Most of the Groupons that come through my inbox are for food I don’t need to eat or for services I didn’t know I needed. So I was surprised when I saw a novel writing class offered (at a hefty 94% discount, no less!) and decided for the price, I’d give it a shot.
The course is called “How to Write a Great Novel” and is offered by Writing & Dreams.
The positive — The content is solid. The course consists of 8 modules for an “advertised” 31 extended lessons. I say advertised because there are actually 29 numbered lessons in addition to a lengthy intro that includes a helpful glossary, some tools, and a reading list.
Most of the workshops and content I’ve been going through lately have felt surface-level. This is long enough it can cover topics in-depth with specific instructions and ideas. A lot of time is spent not only explaining how to structure a story but why something may work this way but won’t work that way.
The organization is great — it starts with preparation for writing, moves through development, planning, first draft, and revisions. It ends with submission and information for doing a deal, as well as information on alternatives such as self-publishing. In between, it covers plot, dialogue, character development, marketing, agents, editors … It’s thorough.
There are writing exercises throughout though I haven’t done them yet. I’m planning to go back and do them as I work on an idea for a novel.
The negative — You’re not going to agree with everything, and I had a few disagreements with points along the way (nothing too major — I cant remember any so I’m going to assume they were beefs with editing issues). I wish a bit more time had been devoted to self-publishing rather than half a lesson shared with vanity press. Ebooks also felt like a bit of an afterthought when mentioned.
And a neutral — there are “quizzes” at the end of each lesson. I’m not sure they serve any point, but there’s an emphasis on this being a “certification course” so I suppose you have to prove you’ve learned something. Don’t let the quizzes scare you away. There are usually 3 or 4 questions each, and you’re not penalized for retaking a quiz (I retook a couple).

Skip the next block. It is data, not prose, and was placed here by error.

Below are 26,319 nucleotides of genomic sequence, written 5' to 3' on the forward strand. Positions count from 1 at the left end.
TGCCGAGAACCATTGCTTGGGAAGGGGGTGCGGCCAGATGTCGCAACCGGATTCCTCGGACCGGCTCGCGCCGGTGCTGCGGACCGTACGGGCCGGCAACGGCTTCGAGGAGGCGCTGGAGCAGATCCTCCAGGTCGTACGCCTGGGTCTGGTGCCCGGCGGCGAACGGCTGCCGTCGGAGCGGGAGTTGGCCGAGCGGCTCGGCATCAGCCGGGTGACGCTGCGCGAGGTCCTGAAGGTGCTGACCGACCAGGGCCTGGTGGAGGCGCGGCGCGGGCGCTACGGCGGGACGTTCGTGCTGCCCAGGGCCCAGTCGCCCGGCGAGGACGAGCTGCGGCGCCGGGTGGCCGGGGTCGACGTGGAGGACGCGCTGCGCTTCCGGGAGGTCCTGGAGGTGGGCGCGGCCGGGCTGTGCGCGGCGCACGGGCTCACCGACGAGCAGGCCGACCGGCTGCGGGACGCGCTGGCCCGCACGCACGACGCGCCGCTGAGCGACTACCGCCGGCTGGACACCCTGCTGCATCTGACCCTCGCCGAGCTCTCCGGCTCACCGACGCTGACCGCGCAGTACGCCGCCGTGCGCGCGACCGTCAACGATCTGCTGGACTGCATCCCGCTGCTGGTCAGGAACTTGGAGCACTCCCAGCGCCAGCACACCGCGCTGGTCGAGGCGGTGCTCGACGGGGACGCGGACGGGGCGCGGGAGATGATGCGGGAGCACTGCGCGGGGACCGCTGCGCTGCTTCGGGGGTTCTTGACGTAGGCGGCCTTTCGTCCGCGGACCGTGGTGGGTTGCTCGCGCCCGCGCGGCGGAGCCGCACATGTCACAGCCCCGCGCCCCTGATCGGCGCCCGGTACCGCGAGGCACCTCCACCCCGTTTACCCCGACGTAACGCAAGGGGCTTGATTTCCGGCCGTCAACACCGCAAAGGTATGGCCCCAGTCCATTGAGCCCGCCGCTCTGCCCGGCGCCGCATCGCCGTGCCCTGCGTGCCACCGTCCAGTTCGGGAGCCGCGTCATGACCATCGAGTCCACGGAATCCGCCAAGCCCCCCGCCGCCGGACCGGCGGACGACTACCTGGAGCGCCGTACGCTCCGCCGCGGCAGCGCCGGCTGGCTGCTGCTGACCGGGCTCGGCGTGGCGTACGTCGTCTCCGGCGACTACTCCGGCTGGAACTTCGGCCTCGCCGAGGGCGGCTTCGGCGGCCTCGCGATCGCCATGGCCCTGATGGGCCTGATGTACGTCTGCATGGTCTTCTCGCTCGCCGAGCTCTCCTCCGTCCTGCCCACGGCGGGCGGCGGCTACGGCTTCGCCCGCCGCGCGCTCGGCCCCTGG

The positive — Each lesson consists of reading words on a webpage. It’s a manageable amount of text, nicely formatted and split up by images and some great author quotes, which was a big win with me.
The questionable — This is less about content and more about business/operations. The course is from “Writing & Dreams” but the site itself is screenplayscripts.com, which is something that signals a scam to me in most cases. Except here, my money was going to Groupon, not the site directly (and for $39, I was willing to risk it), and I wasn’t counting on this “certification” for college credit or a job promotion. Also, I didn’t enter in personal information beyond my name and email address. (Additionally, the site was written for a British audience and the prices presented were in pounds. That doesn’t mean it’s a scam — it was unexpected.)
The negative — The promised certificate is CHEE-ZEE. It’s a link to a common PNG. It doesn’t even auto-fill your name or pass date.
I worked on this a little bit most weekdays during the month of April, some days completing as many as 4 lessons in a sitting, many days only fitting in 1 lesson due to my schedule. The on-demand flexibility was great.
The site being created for a British audience was kind of nice because every so often I’d feel bogged down, and they’d tell me to go have a pint or head for the pub. It made me feel quite author-ly.
The later modules on submitting and deal negotiation weren’t of great interest to me at this time, but the first 80% of the course was timely and relevant.
For the supposed “full” price of $680, I wouldn’t recommend this course. I feel I received far more value than the $39 I paid for it via Groupon, however, and would certainly recommend it if you haven’t written a novel before or have written problematic novels that haven’t developed as you wished.
The deal is still available if you’re interested in purchasing it. (In fact, I believe it said “limited time remaining” shortly after I bought mine at the end of March. And I drafted this post Monday but received it as a headlining deal today, so take “limited time” with a grain of salt.) I don’t receive anything for you signing up unless you’re new to Groupon and want to sign up using my referral link. Which you’re welcome to do, but it’s not important. My motivation was only to share about the course in case anyone out there might be interested in taking it.
If you have any other questions about the course, let me know and I’d be happy to answer them. If you sign up for it, let me know that as well – I’d be interested in hearing about your experience.